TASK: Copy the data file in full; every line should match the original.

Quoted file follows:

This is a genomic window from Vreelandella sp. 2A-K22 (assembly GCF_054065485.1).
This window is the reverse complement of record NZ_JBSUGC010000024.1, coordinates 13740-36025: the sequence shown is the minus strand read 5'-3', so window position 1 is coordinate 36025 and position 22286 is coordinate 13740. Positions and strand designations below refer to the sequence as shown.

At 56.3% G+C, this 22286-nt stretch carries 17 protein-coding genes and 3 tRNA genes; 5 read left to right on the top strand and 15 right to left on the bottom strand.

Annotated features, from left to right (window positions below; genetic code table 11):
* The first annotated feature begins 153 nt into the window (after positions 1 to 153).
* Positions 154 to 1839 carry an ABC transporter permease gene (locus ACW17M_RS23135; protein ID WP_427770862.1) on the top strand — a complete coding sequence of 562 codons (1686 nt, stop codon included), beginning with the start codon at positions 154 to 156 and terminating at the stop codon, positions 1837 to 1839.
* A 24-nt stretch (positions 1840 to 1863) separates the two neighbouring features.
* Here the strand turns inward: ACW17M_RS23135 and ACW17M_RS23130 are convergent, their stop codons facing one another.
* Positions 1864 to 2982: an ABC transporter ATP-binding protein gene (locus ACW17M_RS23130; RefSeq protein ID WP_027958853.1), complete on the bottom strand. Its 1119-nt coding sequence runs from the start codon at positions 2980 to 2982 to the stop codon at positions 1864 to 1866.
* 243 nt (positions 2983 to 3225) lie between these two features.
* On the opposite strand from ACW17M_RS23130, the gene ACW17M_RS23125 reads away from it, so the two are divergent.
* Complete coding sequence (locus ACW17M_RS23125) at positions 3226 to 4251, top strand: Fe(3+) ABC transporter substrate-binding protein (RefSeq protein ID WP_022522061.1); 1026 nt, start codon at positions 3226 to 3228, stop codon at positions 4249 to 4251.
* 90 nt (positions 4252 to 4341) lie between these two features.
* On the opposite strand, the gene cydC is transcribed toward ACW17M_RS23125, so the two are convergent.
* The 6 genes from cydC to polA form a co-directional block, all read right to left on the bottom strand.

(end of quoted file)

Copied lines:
This is a genomic window from Vreelandella sp. 2A-K22 (assembly GCF_054065485.1).
This window is the reverse complement of record NZ_JBSUGC010000024.1, coordinates 13740-36025: the sequence shown is the minus strand read 5'-3', so window position 1 is coordinate 36025 and position 22286 is coordinate 13740. Positions and strand designations below refer to the sequence as shown.

At 56.3% G+C, this 22286-nt stretch carries 17 protein-coding genes and 3 tRNA genes; 5 read left to right on the top strand and 15 right to left on the bottom strand.

Annotated features, from left to right (window positions below; genetic code table 11):
* The first annotated feature begins 153 nt into the window (after positions 1 to 153).
* Positions 154 to 1839 carry an ABC transporter permease gene (locus ACW17M_RS23135; protein ID WP_427770862.1) on the top strand — a complete coding sequence of 562 codons (1686 nt, stop codon included), beginning with the start codon at positions 154 to 156 and terminating at the stop codon, positions 1837 to 1839.
* A 24-nt stretch (positions 1840 to 1863) separates the two neighbouring features.
* Here the strand turns inward: ACW17M_RS23135 and ACW17M_RS23130 are convergent, their stop codons facing one another.
* Positions 1864 to 2982: an ABC transporter ATP-binding protein gene (locus ACW17M_RS23130; RefSeq protein ID WP_027958853.1), complete on the bottom strand. Its 1119-nt coding sequence runs from the start codon at positions 2980 to 2982 to the stop codon at positions 1864 to 1866.
* 243 nt (positions 2983 to 3225) lie between these two features.
* On the opposite strand from ACW17M_RS23130, the gene ACW17M_RS23125 reads away from it, so the two are divergent.
* Complete coding sequence (locus ACW17M_RS23125) at positions 3226 to 4251, top strand: Fe(3+) ABC transporter substrate-binding protein (RefSeq protein ID WP_022522061.1); 1026 nt, start codon at positions 3226 to 3228, stop codon at positions 4249 to 4251.
* 90 nt (positions 4252 to 4341) lie between these two features.
* On the opposite strand, the gene cydC is transcribed toward ACW17M_RS23125, so the two are convergent.
* The 6 genes from cydC to polA form a co-directional block, all read right to left on the bottom strand.